Former Trump campign adviser Jason Miller said he was questioned for three hours in Brazil on Tuesday as he left the country after speaking at a conservative conference and meeting President Jair Bolsonaro.
“This afternoon my traveling party was questioned for three hours at the airport in Brasilia, after having attended this weekend’s CPAC Brasil Conference,” Miller said in a statement posted by The New York Times.
“We were not accused of any wrongdoing, and told only that they ‘wanted to talk.’ We informed them that we had nothing to say, and were eventually released to fly back to the United States. Our goal of sharing free speech around the world continues!”
Miller earlier had posted his travel plans in a tweet tagged “CPACBrasil.”
The country is poised for turbulence ahead of elections next year, with Bolsonaro’s enemies claiming he is plotting a coup to hang on to power.
Miller traveled to Brazil as part of his work to promote Gettr, a new social network which is aimed at conservatives.
The ex-spokesperson for former President Donald Trump said he would be meeting prominent politicians in the country to encourage them to join the platform, the Daily Mail reported.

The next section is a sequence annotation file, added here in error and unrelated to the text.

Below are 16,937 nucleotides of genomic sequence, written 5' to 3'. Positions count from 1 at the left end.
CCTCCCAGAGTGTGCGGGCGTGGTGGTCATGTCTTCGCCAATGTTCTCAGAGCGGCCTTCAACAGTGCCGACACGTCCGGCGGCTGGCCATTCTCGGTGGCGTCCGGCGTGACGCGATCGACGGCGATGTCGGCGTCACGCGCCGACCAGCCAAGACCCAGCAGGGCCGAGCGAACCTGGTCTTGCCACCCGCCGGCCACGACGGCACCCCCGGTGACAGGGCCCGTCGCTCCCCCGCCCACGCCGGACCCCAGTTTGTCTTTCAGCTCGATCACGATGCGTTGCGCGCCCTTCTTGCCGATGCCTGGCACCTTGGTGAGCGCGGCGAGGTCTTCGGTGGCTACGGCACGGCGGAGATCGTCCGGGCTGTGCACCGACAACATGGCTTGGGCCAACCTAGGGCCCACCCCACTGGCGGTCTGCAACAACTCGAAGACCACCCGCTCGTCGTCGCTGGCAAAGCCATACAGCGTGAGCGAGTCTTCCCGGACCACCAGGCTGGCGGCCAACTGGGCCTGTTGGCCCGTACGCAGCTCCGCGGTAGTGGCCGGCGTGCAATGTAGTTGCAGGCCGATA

“The fact that we currently have over a quarter of a million Brazilians signed up is not insignificant,” he said, the Daily Mail reported.
“We think this is a massive growth market for us, especially with elections in 2022. With all that energy and activity we think it’s a perfect place for us to step into and grow even more.”
The election has put the country on edge, particularly as Bolsonaro trails in polls to leftist former leader Luiz Inacio Lula da Silva, the Daily Mail reported.
Tuesday was expected to bring a taste of things to come, with both sides holding mass demonstrations in some of the biggest cities, the news outlet reported.
A group of world leaders has warned Bolsonaro may be plotting a military coup that could “endanger democracy in Brazil,” The Independent reported.
The Independent cited an open letter from about 150 parliamentarians, ministers, and ex-presidents from 26 countries that warned of a potential insurrection akin to the violence at the U.S. Capitol on Jan. 6.